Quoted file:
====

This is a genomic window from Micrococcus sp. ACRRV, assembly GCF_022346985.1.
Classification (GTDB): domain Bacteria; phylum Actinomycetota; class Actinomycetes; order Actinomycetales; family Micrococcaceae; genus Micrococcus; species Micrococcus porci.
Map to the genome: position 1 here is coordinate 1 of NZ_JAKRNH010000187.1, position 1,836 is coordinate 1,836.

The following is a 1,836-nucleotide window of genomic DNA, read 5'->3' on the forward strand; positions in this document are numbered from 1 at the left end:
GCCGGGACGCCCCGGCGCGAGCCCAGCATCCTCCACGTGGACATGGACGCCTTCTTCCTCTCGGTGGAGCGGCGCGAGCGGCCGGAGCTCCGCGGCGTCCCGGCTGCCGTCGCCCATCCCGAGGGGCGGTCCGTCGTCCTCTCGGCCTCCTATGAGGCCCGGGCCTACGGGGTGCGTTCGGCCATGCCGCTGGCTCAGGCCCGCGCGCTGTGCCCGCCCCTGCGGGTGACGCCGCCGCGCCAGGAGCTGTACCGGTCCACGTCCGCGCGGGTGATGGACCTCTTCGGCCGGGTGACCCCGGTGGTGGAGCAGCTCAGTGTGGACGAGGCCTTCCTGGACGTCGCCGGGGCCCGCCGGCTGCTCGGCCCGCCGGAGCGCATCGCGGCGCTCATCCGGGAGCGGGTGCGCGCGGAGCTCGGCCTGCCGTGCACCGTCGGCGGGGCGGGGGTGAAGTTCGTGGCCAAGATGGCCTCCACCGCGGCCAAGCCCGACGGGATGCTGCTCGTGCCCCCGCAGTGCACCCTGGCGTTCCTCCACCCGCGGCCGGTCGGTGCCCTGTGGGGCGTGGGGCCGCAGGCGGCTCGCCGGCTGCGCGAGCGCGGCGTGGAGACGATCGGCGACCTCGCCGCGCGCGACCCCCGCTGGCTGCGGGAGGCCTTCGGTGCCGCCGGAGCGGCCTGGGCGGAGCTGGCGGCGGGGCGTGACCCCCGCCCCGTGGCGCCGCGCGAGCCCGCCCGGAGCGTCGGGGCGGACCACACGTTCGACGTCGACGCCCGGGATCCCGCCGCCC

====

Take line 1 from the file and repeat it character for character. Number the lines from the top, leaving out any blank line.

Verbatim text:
This is a genomic window from Micrococcus sp. ACRRV, assembly GCF_022346985.1.